Queue for Coffee
- Malaysia Airlines plane with 5 Indians onboard missing, presumed crashed off Vietnam coast
- Bharatiya Janata Party releases second list of candidates for Lok Sabha elections
- No compromise with live-ins or gay rights, moral values supreme: RSS
- In Mumbai, new warship system malfunctions, Navy officer killed
- I'm not a terrorist, Modi should have met me: Arvind Kejriwal
May be everyone's just missing the TV show Friends, or just had a lot of free time this week. Since Starbucks opened this Wednesday, the line to get into the international coffee chain's first general outlet in the city stretched around Connaught Place's Hamilton House like a long and particularly patient serpent.
Once we finally vend our way down the bean-beaten road, we are confronted by a beaming gentleman in a Starbucks cap. The space is a large vaulted space split into two levels. The interiors are done up in an industrial design, with faint Art Deco traces. There are unfinished concrete walls replete with chalk sketching, high wooden ceilings banded by iron bars and hemp lamps swinging from them. The cacophony of the crowd all but drowns out the strains of jazz wafting from discreet speakers nestled around the café.
The self-service counters, which are thronged with people baying for beans, occupy one entire side of the space. Despite the masses of people, orders are expedited quickly and efficiently. Starbucks scores a big point here, as the baristas are among the most courteous servers we've seen, bright smiling and eager to serve. Our orders are taken down on a large indent sheet after which we are directed to a cash counter. Following this we move down the queue to pick up our drinks with yet another smiling server assuring us our food will be with us in minutes. It is.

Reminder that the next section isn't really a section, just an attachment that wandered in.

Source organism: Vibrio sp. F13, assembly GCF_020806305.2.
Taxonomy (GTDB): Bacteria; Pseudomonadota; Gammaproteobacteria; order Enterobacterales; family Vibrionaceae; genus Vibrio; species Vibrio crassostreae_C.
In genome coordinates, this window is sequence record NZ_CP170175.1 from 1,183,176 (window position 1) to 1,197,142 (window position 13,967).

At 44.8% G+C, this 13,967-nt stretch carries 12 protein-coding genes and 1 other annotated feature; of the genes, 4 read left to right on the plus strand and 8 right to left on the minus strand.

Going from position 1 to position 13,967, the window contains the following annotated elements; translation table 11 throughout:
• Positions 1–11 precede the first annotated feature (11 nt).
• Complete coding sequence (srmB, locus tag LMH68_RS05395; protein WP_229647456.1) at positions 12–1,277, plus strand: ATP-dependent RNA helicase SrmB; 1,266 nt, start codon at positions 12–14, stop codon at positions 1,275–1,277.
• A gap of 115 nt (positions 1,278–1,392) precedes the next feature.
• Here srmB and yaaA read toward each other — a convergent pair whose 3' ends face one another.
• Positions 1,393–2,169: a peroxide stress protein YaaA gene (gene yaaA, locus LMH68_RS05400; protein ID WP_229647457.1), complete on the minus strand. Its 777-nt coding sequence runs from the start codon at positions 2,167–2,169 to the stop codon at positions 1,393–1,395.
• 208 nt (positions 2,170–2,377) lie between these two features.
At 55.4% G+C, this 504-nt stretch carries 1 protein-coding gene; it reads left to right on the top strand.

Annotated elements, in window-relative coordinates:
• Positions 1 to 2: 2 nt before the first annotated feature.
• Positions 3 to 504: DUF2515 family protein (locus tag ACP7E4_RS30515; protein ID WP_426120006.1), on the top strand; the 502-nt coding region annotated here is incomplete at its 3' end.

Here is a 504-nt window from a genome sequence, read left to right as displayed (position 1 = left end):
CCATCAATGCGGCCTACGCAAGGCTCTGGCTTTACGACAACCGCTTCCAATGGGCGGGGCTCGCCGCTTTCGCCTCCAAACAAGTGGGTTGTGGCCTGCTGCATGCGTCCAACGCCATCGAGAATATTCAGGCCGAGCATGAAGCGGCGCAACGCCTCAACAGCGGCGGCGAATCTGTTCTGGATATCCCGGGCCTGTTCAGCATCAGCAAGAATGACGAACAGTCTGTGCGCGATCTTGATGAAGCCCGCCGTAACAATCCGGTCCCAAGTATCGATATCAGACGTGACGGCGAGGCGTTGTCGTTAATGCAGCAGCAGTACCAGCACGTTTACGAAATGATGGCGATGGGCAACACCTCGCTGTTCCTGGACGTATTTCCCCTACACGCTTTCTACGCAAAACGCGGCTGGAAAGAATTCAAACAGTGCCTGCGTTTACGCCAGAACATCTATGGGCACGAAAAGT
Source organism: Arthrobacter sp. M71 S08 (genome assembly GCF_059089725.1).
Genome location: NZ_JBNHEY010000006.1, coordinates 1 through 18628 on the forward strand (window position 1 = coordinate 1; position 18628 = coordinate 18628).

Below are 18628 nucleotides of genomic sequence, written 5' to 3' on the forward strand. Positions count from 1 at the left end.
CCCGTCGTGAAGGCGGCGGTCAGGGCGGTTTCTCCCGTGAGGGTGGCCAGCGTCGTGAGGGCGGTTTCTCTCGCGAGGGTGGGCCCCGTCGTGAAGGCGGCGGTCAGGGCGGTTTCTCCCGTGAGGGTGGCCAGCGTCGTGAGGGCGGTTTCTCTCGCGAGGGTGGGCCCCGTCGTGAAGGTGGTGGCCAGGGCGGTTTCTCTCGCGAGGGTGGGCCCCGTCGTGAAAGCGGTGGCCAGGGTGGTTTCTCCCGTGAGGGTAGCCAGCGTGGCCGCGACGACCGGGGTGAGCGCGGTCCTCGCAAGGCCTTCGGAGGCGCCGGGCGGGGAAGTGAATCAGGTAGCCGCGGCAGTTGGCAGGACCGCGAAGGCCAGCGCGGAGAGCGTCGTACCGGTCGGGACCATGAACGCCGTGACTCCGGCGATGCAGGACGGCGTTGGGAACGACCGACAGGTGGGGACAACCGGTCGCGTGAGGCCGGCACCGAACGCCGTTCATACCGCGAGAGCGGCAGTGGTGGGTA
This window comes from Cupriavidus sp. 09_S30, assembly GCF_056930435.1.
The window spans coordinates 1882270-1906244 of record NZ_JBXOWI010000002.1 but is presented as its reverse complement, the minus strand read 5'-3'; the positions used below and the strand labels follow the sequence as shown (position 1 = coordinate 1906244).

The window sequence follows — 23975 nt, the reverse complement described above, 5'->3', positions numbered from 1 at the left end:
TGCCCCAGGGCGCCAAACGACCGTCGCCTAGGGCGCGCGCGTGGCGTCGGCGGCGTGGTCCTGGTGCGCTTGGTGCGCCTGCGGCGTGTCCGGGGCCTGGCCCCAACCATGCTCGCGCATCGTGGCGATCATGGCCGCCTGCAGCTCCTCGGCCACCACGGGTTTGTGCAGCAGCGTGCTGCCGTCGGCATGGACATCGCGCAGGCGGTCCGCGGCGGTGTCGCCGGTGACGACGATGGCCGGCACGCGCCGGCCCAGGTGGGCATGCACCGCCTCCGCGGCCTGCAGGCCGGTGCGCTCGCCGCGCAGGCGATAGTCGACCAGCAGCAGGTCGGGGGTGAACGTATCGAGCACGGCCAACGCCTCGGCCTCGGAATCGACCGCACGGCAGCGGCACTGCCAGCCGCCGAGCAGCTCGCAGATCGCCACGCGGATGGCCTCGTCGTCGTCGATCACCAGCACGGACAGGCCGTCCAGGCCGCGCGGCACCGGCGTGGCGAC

We order a Caramel Frappuccino, a Chili Chocolate Éclair, and as the Murg Makhani Pie is over, settle for a Murg Kathi Wrap. The drink is refreshing — coffee blended with sugar, cream, a blizzard of ice chips and strong accents of caramel discernible in each sip. While the wrap is a disappointingly generic chicken wrap with nothing to distinguish it from any other, the éclair at least is interesting. While the combo of chocolate and chilli is hardly new, the drink stands out as the chilli is not at all tangible in the first few bites. It's only a few mouthfuls down that one becomes aware of the slight tingling on the palate and throat as the capsaicin kicks in, making it quite a stimulating dessert. All in all, Starbucks should make for a nice addition to the cornucopia of cafes in the city. At least once they open more stores.
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